Uranus 101 | National Geographic

– [Angeli] In ancient times, humans studied the night sky and discovered the
worlds of Mercury, Venus, Mars, Jupiter, and Saturn. But beyond this realm of knowledge, another world shined brightly, just waiting to be discovered. Uranus is the seventh planet from the Sun from a distance of about
20 astronomical units, or 20 times the distance
between Earth and the Sun. Uranus orbits the star
once every 84 Earth years, approximately the length
of a human’s entire life. This orbit causes each season of Uranus to last that much longer. Theoretically, a human living on Uranus would experience the
four seasons only once, but each for about 21 years. Partially due to its
distance from the Sun, Uranus boasts the coldest temperatures in the solar system. These icy temperatures, dropping as low as negative 370 degrees Fahrenheit, are largely influenced by
the planet’s composition. At about four Earths wide,
Uranus has an Earth-sized core made of iron and magnesium silicate. The remainder,
approximately 80% of Uranus, is a worldwide ocean
of ices made of water, ammonia, and methane, the
chemical behind the planet’s cool blue color. This icy composition prevents
Uranus from emitting much heat compared to other planets,
making the blue world the solar system’s coldest. In addition to its extreme
temperatures and orbit, Uranus has a dramatic orientation. While the other seven planets
spin on their axes like tops, Uranus appears to roll along its equator. The planet is tilted
at a near right angle, in which polar regions point
toward and away from the Sun, rather than upward and downward. This tilt, thought to be the
result of Uranus’ collision with at least one celestial body, has also affected the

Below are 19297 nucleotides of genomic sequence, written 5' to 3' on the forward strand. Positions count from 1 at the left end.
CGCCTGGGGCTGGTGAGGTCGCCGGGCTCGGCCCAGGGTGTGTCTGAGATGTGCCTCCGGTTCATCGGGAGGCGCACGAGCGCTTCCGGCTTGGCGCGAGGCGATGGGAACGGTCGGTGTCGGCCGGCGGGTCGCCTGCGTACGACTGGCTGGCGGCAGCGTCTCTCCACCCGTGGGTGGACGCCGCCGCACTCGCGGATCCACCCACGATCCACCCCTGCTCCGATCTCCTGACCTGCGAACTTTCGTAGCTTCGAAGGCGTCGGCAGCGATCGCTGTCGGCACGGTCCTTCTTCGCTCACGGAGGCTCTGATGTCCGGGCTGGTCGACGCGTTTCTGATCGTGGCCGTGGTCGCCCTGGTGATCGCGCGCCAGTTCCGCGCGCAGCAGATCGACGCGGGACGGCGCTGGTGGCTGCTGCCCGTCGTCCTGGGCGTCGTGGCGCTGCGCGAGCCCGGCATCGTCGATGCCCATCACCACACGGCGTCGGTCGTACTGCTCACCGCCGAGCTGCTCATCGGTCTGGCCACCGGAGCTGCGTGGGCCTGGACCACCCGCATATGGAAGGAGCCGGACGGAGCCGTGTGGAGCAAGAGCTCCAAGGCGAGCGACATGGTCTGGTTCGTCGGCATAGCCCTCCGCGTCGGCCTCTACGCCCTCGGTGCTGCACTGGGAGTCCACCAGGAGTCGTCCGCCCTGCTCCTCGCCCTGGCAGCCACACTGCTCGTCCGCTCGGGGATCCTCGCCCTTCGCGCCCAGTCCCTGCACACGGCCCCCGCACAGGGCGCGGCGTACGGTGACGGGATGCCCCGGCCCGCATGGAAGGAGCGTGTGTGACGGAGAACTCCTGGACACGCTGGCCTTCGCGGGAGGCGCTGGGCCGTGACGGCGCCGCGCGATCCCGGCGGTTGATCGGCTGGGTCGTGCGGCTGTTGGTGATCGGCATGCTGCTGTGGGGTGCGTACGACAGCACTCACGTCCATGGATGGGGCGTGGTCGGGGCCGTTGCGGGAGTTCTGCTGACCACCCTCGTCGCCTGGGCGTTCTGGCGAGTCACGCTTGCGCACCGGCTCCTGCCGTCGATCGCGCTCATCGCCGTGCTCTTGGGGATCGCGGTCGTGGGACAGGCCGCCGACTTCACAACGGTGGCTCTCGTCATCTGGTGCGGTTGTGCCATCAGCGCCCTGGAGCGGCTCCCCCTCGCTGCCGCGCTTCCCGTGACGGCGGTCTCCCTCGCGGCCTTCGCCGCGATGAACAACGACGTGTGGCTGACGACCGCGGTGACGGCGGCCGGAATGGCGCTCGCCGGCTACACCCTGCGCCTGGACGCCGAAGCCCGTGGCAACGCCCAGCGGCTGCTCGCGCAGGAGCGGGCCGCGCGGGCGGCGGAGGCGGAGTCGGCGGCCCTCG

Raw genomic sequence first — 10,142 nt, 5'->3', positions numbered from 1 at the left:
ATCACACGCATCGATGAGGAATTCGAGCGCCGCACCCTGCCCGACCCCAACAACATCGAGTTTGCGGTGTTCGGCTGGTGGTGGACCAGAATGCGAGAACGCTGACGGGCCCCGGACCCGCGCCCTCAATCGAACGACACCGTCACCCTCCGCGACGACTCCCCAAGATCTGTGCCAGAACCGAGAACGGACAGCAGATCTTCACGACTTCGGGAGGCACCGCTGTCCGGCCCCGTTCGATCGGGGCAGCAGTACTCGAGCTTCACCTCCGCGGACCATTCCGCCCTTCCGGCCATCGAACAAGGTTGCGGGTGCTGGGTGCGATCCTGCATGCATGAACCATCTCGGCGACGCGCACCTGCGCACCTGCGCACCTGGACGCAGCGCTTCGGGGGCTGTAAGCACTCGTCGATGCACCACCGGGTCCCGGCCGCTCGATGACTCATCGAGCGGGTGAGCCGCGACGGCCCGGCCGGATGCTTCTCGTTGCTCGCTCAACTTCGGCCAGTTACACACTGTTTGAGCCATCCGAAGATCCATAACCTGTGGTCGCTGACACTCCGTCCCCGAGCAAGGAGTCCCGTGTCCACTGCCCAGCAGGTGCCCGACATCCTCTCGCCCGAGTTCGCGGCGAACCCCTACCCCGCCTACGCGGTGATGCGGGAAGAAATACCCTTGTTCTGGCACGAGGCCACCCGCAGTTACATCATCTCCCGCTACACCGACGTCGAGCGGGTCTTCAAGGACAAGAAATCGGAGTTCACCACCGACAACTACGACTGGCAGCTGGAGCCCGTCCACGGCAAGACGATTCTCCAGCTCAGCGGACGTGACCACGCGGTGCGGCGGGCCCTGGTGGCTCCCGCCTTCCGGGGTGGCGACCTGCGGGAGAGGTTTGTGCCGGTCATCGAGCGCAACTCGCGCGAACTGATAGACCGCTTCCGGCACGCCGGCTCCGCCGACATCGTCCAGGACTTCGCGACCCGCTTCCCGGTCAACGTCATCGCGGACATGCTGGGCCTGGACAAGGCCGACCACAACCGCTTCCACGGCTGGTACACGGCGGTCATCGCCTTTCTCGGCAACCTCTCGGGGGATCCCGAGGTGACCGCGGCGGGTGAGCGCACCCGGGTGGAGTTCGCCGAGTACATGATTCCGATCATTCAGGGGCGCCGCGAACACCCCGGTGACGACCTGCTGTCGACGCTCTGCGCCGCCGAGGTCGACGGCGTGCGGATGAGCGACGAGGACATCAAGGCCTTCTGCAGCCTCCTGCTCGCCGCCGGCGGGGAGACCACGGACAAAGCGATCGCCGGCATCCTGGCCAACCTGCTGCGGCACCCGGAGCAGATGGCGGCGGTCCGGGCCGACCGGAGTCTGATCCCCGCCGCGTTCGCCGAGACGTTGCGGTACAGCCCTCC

orientation of Uranus’ 13 rings and 27 known moons. Unlike the rings and
moons of other worlds, which orbit their home
planets horizontally, those of Uranus orbit in
a vertical orientation along the planet’s tilted equator, much like a Ferris wheel. Uranus and its many unusual
features were a mystery to the ancients, and the
planet was actually thought to be a star. But in the late 18th century,
astronomer William Herschel discovered that the celestial object was actually a new world. The scientific community
debated over what the planet should be called, and
eventually chose a name suggested by astronomer Johann Elert Bode. Bode believed that since Jupiter
was the father of the gods, and Saturn was the father of Jupiter, then this new planet should be
the father of Saturn, Caelus. But rather than following the tradition of using names from
ancient Roman religion, Bode instead opted for Caelus’ ancient Greek equivalent, Ouranos. Ouranos, the ancient
Greek god of the heavens, was then Latinized to be Uranus. To this day, Uranus is
still the only planet that veered from tradition
with an ancient Greek namesake, a status most fitting for
a planet beyond convention.

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